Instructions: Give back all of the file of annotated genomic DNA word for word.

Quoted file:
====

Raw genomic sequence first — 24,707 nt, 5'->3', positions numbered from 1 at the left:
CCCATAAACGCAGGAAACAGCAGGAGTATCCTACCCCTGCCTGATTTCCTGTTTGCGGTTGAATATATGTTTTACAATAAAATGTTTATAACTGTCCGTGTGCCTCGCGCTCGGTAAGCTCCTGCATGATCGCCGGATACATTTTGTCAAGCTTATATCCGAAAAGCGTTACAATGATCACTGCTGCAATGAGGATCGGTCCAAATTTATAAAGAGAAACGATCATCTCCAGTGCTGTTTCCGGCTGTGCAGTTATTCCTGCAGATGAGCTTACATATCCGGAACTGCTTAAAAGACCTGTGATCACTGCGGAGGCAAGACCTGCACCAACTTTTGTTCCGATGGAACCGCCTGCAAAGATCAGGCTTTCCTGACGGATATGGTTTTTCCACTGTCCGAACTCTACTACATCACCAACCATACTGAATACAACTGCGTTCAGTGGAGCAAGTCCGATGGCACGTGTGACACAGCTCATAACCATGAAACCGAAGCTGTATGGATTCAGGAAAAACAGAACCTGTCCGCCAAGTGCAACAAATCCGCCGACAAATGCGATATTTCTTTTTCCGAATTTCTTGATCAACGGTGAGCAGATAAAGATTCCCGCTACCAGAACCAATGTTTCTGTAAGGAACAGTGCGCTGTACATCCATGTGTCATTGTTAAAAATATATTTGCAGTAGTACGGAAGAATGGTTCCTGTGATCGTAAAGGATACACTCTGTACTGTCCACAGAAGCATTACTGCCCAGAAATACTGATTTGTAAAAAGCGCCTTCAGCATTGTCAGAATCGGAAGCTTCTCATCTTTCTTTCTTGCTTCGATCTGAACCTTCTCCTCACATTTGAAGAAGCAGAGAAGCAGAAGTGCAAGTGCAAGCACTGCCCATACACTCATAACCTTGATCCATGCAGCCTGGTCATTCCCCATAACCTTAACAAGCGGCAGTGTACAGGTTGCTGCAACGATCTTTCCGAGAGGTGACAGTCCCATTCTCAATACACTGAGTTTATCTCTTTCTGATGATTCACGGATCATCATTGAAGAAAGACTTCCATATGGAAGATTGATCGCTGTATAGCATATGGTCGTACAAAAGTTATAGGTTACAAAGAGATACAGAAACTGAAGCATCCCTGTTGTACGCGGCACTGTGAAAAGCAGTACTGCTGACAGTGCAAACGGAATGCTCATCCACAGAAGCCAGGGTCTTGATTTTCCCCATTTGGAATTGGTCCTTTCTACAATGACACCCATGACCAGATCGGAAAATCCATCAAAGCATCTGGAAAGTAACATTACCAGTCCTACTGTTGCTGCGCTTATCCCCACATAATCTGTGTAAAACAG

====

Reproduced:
Raw genomic sequence first — 24,707 nt, 5'->3', positions numbered from 1 at the left:
CCCATAAACGCAGGAAACAGCAGGAGTATCCTACCCCTGCCTGATTTCCTGTTTGCGGTTGAATATATGTTTTACAATAAAATGTTTATAACTGTCCGTGTGCCTCGCGCTCGGTAAGCTCCTGCATGATCGCCGGATACATTTTGTCAAGCTTATATCCGAAAAGCGTTACAATGATCACTGCTGCAATGAGGATCGGTCCAAATTTATAAAGAGAAACGATCATCTCCAGTGCTGTTTCCGGCTGTGCAGTTATTCCTGCAGATGAGCTTACATATCCGGAACTGCTTAAAAGACCTGTGATCACTGCGGAGGCAAGACCTGCACCAACTTTTGTTCCGATGGAACCGCCTGCAAAGATCAGGCTTTCCTGACGGATATGGTTTTTCCACTGTCCGAACTCTACTACATCACCAACCATACTGAATACAACTGCGTTCAGTGGAGCAAGTCCGATGGCACGTGTGACACAGCTCATAACCATGAAACCGAAGCTGTATGGATTCAGGAAAAACAGAACCTGTCCGCCAAGTGCAACAAATCCGCCGACAAATGCGATATTTCTTTTTCCGAATTTCTTGATCAACGGTGAGCAGATAAAGATTCCCGCTACCAGAACCAATGTTTCTGTAAGGAACAGTGCGCTGTACATCCATGTGTCATTGTTAAAAATATATTTGCAGTAGTACGGAAGAATGGTTCCTGTGATCGTAAAGGATACACTCTGTACTGTCCACAGAAGCATTACTGCCCAGAAATACTGATTTGTAAAAAGCGCCTTCAGCATTGTCAGAATCGGAAGCTTCTCATCTTTCTTTCTTGCTTCGATCTGAACCTTCTCCTCACATTTGAAGAAGCAGAGAAGCAGAAGTGCAAGTGCAAGCACTGCCCATACACTCATAACCTTGATCCATGCAGCCTGGTCATTCCCCATAACCTTAACAAGCGGCAGTGTACAGGTTGCTGCAACGATCTTTCCGAGAGGTGACAGTCCCATTCTCAATACACTGAGTTTATCTCTTTCTGATGATTCACGGATCATCATTGAAGAAAGACTTCCATATGGAAGATTGATCGCTGTATAGCATATGGTCGTACAAAAGTTATAGGTTACAAAGAGATACAGAAACTGAAGCATCCCTGTTGTACGCGGCACTGTGAAAAGCAGTACTGCTGACAGTGCAAACGGAATGCTCATCCACAGAAGCCAGGGTCTTGATTTTCCCCATTTGGAATTGGTCCTTTCTACAATGACACCCATGACCAGATCGGAAAATCCATCAAAGCATCTGGAAAGTAACATTACCAGTCCTACTGTTGCTGCGCTTATCCCCACATAATCTGTGTAAAACAG